In the lift with… Rebecca Lorains

April 16, 2020

In the lift this week, we meet VHA Board Director Rebecca Lorains. Rebecca is also CEO of Primary Care Connect and has over 20 years’ experience in the health and community services sectors.

As a member of the VHA board tell us a little bit about your background.

I am a country girl born who grew up on a family dairy farm in Zeerust just outside Shepparton (my parents are still on the farm). I had a beautiful childhood with my grandparents, parents and sisters with lots of fun and mischief. I always wanted to be a butcher (random I know), unfortunately no one was willing to take on a female butcher’s apprentice. I love netball and have played and coached all my life. I played at a state and regional level and developed many friends over this time. I still coach today for Rumbalara Netball Club but intend to hang up my boots next year to be a tragic netball mum! The highlight of my life are my beautiful children. My first Oscar was born sleeping and he would be 11 this year, Sienna is 10 and Willow is 9, my children teach me so much everyday and it is an absolute pleasure to be called their mum.

My career started in Child Protection at the very young age of 20. This work whilst challenging was extremely rewarding in giving voice to the voiceless. I then had a series of jobs related to youth and families, AOD and the forensic population again working with some of our most vulnerable and marginalised members of the community. I have worked at Primary Care Connect for 18 years now commencing as the Youth Outreach worker. I commenced my journey into management nine years ago as an executive and the past five as the CEO.

Can you tell us about your education?

I attended the small primary school of Zeerust that had 27 students in total. The school was one paddock away from my house. It was easy to lead the teachers astray and we spent an enormous time outside and yabbying in the dam next door. I then attended a high school with 900 students, which was a definite shock to my system given my small primary school. I quickly learnt in high school that in order to create change you had to be willing to put your hand up, step up and not just whinge about the things you didn’t like. I therefore became student forum president and school captain and as a result the girls now wear shorts and there are new bike sheds. I was accepted to university and went to experience uni life. After starting one course which I didn’t enjoy, I was accepted into an Associate Diploma in Welfare at Latrobe University and quickly realised that this course was what I was meant to do, it resinated with me deeply. During my working life I have undertaken a bunch of other certificates in sector specific topics, management and completed the AICD course. I currently sit on the VHA Board and am also the President of VAADA. These have been a great experience which I really enjoy. Last year I began my MBA with Latrobe Uni which at times makes me question my sanity.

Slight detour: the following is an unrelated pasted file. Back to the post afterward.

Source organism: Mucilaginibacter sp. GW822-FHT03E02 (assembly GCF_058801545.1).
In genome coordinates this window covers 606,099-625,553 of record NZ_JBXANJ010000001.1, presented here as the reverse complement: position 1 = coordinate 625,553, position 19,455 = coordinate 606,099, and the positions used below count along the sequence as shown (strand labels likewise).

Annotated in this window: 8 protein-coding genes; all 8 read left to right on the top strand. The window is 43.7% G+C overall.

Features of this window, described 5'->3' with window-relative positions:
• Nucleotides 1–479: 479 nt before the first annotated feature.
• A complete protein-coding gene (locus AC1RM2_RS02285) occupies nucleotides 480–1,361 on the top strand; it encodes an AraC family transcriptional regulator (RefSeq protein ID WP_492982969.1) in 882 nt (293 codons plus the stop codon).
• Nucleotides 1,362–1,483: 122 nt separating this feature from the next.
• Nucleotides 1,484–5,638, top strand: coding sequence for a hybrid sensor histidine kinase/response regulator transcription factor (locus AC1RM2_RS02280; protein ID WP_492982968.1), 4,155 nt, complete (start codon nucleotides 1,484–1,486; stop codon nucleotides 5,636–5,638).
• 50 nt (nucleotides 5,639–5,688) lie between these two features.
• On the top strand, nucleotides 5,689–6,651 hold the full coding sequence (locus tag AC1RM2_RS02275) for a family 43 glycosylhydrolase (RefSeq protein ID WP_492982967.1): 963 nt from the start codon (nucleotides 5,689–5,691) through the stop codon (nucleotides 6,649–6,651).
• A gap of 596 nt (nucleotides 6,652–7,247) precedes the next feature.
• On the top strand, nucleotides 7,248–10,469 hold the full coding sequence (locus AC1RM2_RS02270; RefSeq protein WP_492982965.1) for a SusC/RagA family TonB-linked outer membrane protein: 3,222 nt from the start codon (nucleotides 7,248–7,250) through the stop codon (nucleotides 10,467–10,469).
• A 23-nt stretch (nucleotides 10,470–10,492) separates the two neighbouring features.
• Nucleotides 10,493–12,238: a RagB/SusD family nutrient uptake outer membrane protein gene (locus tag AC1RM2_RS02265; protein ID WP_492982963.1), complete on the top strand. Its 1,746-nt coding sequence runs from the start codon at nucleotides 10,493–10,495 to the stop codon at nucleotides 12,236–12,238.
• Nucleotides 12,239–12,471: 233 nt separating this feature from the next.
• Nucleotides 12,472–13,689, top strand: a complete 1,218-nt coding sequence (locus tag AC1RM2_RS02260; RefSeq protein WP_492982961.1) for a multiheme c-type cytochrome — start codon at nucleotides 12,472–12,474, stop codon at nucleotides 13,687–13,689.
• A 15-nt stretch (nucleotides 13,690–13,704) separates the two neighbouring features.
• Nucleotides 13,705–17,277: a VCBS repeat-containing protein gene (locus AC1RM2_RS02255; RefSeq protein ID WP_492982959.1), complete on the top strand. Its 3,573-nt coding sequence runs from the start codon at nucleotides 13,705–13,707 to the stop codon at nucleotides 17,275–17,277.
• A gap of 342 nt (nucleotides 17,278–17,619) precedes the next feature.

What are you most proud of in your career ?

I am so proud of many things in my working life; the clients, families and communities that I have worked with are all exceptional and I never stop being humbled that I am able to do the work that I do everyday in whatever capacity to assist people to be the best version of themselves they can be. Whether that is assisting a client in reception who is having one of the worst days of their lives or sitting in an important meeting discussing our systems and programs and how we can improve them. I think I am most proud is becoming the CEO of PCC and leading the organisation into a new and exciting phase, providing stability and increasing our service capacity to the community. I was told numerous times within my career that I would never be a CEO and if anyone knows me never say never to me!

What’s something you would like to talk about in the lift?

I could talk to anyone about anything and this question really got me thinking! At present we find ourselves in such unusual and strange circumstances and I think I would talk about what I am grateful for and ask what you are grateful for. This time has allowed parts of my busy life (outside of work) to stop and I am grateful for my family and the connection we share and continue to foster through this time. I am grateful for my friends and the shared laughter we have; I am grateful for the privilege of having a home, a job and a supportive network of people in my life. I am grateful that I can witness the best of humanity when we come together and put ourselves second for the good of our community and witnessing the amazing work done by so many different part of a our community to ensure that we all get through this together. I am also excited about a different future where we are more grateful for the things we have and more willing to extend our fortune to others.